Warwick ANDERSON is a research professor in the Department of History and the
Centre for Values, Ethics and the Law in Medicine at the University of Sydney. His
books include The Collectors of Lost Souls: Turning Kuru Scientists into Whitemen
(2008), Colonial Pathologies: American Tropical Medicine, Race, and Hygiene in the
Philippines (2006), and The Cultivation of Whiteness: Science, Health and Racial
Destiny in Australia (2003). In 2009 he co-edited a special issue of the journal
East Asia Science, Technology and Medicine titled “Emergent Studies of Science and
Technology in Southeast Asia.”
Charlotte FURTH is a professor of history emerita at the University of Southern Cali-
fornia. She is the author of A Flourishing Yin: Gender in China’s Medical History,
960–1665 (1999), and a co-editor of Thinking with Cases: Specialist Knowledge in
Chinese Cultural History (2007).
Marta E. HANSON is an assistant professor of the history of medicine at Johns Hop-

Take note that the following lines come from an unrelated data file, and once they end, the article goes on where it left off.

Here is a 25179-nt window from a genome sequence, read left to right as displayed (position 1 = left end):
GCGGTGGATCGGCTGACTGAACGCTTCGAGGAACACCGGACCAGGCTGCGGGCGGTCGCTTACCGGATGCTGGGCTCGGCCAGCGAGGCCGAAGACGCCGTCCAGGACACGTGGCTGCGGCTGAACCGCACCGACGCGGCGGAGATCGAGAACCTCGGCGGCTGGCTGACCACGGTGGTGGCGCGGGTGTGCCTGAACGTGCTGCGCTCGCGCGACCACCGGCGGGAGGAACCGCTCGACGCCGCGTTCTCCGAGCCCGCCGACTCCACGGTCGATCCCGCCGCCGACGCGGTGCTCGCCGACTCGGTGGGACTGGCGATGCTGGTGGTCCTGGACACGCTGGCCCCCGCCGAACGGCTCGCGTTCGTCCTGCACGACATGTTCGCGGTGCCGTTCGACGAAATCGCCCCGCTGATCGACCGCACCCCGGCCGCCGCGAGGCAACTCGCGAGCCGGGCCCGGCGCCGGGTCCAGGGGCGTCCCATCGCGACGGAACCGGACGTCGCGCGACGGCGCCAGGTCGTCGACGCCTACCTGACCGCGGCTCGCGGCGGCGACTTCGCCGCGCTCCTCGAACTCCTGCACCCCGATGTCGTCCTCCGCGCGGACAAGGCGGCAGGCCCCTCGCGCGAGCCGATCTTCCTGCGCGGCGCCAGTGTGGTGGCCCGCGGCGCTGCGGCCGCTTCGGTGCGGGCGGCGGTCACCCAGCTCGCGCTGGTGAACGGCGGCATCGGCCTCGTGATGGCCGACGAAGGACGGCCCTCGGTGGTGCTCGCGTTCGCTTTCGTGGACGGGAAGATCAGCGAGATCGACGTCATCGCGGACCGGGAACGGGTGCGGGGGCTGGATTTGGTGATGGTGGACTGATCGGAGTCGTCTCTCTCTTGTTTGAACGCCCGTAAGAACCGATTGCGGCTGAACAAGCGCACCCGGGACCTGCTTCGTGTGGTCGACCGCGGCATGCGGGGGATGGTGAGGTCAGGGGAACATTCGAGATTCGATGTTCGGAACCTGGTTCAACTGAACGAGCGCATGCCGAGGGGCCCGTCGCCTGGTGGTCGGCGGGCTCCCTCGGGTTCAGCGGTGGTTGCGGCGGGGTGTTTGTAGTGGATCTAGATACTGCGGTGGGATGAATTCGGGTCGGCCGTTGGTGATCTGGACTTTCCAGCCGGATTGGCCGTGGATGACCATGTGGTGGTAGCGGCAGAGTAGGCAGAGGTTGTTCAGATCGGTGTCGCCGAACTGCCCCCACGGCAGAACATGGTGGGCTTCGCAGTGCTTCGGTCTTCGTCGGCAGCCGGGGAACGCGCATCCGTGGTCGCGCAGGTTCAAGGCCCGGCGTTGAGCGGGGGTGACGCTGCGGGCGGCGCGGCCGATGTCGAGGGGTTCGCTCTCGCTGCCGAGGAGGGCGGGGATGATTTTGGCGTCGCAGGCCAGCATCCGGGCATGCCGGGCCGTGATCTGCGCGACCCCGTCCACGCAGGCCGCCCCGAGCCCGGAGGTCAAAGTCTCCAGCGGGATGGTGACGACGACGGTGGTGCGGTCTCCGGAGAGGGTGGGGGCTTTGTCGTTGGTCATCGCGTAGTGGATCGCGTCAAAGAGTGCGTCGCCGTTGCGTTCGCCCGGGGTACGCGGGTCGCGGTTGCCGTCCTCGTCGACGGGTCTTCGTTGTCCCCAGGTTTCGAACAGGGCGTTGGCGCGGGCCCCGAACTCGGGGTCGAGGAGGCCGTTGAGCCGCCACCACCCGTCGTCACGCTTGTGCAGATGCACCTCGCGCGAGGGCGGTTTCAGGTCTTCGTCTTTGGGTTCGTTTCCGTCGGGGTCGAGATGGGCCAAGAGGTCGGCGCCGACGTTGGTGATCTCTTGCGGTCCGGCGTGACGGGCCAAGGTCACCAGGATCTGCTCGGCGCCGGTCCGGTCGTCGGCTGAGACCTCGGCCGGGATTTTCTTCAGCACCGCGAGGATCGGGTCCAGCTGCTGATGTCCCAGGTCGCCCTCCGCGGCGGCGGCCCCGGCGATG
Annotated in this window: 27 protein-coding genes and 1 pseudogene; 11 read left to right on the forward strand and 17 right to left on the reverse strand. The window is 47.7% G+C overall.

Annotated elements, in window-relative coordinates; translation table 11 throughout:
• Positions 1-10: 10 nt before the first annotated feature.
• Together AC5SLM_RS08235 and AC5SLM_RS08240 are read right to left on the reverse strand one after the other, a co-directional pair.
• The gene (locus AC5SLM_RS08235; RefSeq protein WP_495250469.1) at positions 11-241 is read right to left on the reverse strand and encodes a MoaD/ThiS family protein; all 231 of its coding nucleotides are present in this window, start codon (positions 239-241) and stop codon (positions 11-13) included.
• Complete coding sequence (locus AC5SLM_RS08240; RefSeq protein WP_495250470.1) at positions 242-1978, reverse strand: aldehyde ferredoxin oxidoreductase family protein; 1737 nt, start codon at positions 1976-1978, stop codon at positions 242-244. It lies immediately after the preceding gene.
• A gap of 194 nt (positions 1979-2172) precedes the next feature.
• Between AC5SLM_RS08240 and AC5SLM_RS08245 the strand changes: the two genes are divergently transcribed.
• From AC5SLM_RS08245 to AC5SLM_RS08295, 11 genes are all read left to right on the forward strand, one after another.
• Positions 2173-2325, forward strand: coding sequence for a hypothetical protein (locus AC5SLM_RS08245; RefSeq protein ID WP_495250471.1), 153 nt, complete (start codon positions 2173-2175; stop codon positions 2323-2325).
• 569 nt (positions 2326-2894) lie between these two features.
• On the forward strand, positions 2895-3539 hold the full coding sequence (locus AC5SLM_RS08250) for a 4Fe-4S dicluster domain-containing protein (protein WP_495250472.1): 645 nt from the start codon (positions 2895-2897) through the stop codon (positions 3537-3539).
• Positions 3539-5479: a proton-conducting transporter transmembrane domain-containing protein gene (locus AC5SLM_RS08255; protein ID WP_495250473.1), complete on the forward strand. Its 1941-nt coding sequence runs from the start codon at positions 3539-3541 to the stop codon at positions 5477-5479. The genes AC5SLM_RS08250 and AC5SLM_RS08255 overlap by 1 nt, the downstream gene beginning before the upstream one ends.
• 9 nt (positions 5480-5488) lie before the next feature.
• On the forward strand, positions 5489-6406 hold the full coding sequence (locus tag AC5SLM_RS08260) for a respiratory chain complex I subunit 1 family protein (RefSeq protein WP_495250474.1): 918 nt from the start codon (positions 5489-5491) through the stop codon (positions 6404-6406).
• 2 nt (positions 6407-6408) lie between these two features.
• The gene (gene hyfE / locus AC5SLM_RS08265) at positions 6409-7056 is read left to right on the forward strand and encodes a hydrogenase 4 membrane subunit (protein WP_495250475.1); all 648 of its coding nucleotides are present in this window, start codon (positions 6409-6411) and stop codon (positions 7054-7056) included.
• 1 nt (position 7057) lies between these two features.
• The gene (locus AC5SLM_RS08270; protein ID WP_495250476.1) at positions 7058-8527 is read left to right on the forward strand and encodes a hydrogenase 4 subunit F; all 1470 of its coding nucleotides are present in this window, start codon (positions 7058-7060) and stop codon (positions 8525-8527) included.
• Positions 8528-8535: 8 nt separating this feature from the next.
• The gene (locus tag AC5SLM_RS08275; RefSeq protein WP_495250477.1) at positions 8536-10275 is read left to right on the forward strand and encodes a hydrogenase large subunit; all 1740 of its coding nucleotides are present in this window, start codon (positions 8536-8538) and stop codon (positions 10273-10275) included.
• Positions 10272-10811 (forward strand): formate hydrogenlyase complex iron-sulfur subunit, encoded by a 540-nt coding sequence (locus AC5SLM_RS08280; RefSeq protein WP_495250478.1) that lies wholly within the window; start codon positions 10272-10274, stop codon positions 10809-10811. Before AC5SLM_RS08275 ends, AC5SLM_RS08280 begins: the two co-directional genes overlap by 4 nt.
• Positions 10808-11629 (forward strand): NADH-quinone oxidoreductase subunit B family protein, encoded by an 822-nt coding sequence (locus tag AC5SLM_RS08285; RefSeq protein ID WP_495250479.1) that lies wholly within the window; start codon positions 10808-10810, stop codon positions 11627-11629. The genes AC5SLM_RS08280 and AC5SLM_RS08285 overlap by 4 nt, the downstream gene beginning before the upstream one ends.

kins University. She has published on the history of disease, regionalism, medical
conceptions of geography and human variation, the politics of medicine in the
Qing court, and the art of memory in the history of medicine in China. She is the
author of a forthcoming book in the Needham Research Institute Series, Asian
Studies, Routledge Press, Speaking of Epidemics in Chinese Medicine: Disease and
the Geographic Imagination in Late Imperial China.
Sean Hsiang-lin LEI is an associate research fellow at the Institute of Modern History
of the Academia Sinica. He co-edited Techno-science Aspires for Society: Taiwan
STS Reader I (2005) and Techno-science Aspires for Gender: Taiwan STS Reader II
Angela Ki Che LEUNG is a research fellow at the Institute of History and Philology of
the Academia Sinica, and a professor of history at the Chinese University of Hong
Kong. She is the author of Leprosy in China: A History (2009) and Charity and
Moral Transformation: Philanthropic Organizations of the Ming and Qing Periods
(in Chinese, 1997), and the editor of Medicine for Women in Imperial China (2006).
Shang-Jen LI is an associate research fellow at the Institute of History and Philology
of the Academia Sinica. He works on the history of British imperial medicine and
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